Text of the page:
"Sexual violence is widely present in the camps where some of Haiti's most vulnerable live. It was already a major concern (pre-quake), but the situation in which displaced people are living exposes women and girls to even greater risks," the issue IJDH examined in its report, explaining that Internally Displaced Persons (IDP) camps "exacerbated the already grave problem of sexual violence," two US lawyer delegations and a women's health specialist investigating the problem firsthand in May and June, interviewing over 50 rape or attempted rape survivors.
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|Caribbean: Haiti’s Colonial Overlord|
Friday, August 06 @ 14:39:11 UTC
|Clinton in Haiti|
By Ashley Smith
August 06, 2010 - counterpunch.org
Amid the hoopla over Chelsea Clinton’s wedding at a posh estate north of New York City, there were plenty of toasts in the media to Bill Clinton and the good works he’s performed since leaving the White House.
In particular, Clinton’s role in working with Haiti, both before and after the catastrophic earthquake last January, was singled out.
To the U.S. media, Clinton is a compassionate statesmen, with only the best interests of the Haitian people at heart. Particularly since this year’s quake, he has been viewed as a decisive leader who can “get things done,” in contrast to the country’s ineffective government. Because of his role as co-chair of the Interim Haiti Reconstruction Commission (IHRC), Esquire magazine called Clinton “CEO of a leaderless nation,” the Miami Herald repeatedly refers to him as the “czar of the recovery effort.”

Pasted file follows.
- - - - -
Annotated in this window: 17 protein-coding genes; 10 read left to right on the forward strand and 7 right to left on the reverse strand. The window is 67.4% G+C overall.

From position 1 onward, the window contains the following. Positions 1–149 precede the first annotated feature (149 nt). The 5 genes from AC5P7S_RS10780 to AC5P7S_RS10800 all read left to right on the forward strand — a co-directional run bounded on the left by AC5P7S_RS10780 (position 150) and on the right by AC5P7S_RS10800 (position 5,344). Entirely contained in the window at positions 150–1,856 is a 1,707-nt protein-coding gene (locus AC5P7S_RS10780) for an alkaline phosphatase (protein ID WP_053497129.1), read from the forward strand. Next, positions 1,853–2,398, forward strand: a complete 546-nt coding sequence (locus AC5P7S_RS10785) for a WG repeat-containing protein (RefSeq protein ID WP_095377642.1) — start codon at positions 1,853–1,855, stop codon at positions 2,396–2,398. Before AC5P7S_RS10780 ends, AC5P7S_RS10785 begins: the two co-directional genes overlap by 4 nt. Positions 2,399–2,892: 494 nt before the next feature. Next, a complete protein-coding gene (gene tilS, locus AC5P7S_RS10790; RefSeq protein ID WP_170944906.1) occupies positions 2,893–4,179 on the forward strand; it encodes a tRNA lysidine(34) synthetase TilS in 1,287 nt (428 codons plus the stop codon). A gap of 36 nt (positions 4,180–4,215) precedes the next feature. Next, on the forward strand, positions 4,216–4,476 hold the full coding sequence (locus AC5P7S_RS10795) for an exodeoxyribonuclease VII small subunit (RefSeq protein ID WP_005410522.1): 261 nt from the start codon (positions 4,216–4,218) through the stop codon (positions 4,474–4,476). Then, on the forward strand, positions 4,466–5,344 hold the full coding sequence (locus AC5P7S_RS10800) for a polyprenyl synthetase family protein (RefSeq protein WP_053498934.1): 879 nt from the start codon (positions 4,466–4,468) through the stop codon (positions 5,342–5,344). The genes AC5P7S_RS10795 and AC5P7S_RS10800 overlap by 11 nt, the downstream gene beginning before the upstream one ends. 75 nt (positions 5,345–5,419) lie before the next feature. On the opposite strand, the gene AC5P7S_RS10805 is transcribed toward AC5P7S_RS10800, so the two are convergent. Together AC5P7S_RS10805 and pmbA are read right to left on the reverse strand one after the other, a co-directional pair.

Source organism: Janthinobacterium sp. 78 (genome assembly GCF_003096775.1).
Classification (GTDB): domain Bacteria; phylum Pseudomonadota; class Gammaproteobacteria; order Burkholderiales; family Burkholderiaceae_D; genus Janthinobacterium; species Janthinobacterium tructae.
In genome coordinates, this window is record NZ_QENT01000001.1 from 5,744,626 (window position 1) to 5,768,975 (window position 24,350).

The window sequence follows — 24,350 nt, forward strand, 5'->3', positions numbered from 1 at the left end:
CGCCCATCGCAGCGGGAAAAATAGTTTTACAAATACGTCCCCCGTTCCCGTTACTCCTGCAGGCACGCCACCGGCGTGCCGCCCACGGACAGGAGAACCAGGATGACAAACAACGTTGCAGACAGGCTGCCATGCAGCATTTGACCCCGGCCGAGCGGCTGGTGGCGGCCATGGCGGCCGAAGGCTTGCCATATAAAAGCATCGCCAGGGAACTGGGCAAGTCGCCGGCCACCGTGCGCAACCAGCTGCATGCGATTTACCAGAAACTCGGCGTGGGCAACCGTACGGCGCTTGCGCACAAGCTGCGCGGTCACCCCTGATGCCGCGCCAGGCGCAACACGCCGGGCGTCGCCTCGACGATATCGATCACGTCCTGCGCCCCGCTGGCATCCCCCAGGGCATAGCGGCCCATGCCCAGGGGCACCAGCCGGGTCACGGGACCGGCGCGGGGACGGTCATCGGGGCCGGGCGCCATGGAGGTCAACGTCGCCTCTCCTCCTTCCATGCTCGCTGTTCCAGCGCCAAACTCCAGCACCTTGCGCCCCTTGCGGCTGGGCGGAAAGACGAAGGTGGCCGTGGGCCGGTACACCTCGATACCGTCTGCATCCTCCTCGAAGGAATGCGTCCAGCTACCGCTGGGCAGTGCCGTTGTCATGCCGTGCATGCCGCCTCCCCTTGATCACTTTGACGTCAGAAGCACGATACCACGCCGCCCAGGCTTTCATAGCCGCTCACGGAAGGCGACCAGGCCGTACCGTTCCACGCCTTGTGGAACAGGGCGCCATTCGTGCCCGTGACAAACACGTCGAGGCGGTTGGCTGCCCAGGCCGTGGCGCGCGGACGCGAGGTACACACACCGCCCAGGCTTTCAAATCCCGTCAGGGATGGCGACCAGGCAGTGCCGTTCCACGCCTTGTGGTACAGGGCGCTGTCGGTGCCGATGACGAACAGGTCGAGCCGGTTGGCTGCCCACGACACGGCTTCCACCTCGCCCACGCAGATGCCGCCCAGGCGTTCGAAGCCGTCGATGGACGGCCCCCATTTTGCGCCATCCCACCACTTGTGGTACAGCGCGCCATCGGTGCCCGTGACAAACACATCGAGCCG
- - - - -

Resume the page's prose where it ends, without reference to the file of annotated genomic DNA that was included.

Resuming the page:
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|Caribbean: Preparing Haiti for Exploitation and Plunder|
Sunday, May 02 @ 10:47:21 UTC
By Stephen Lendman|
May 01, 2010
Over 15 weeks post-quake, Haiti’s imperial takeover is proceeding. It began straightaway after the calamity, Haitians victimized by denied aid, appalling repression, and now dispossession of their land, homes, and communities. More on that below.
On April 16, the New York Times carried Reuters and AP reports stating Haiti’s parliament approved the participation of foreign investors to rebuild the country, meaning, of course, seize, occupy, own, control, and colonize it for profit, using Haitians as exploited serfs.
AP stated: ”Haiti’s soon-to-expire parliament has approved the creation of (an Interim Haiti Reconstruction Commission – IHRC) co-chaired by former US President Bill Clinton to oversee billions in post-quake reconstruction aid, the Ministry of Communications said Friday (April 16).”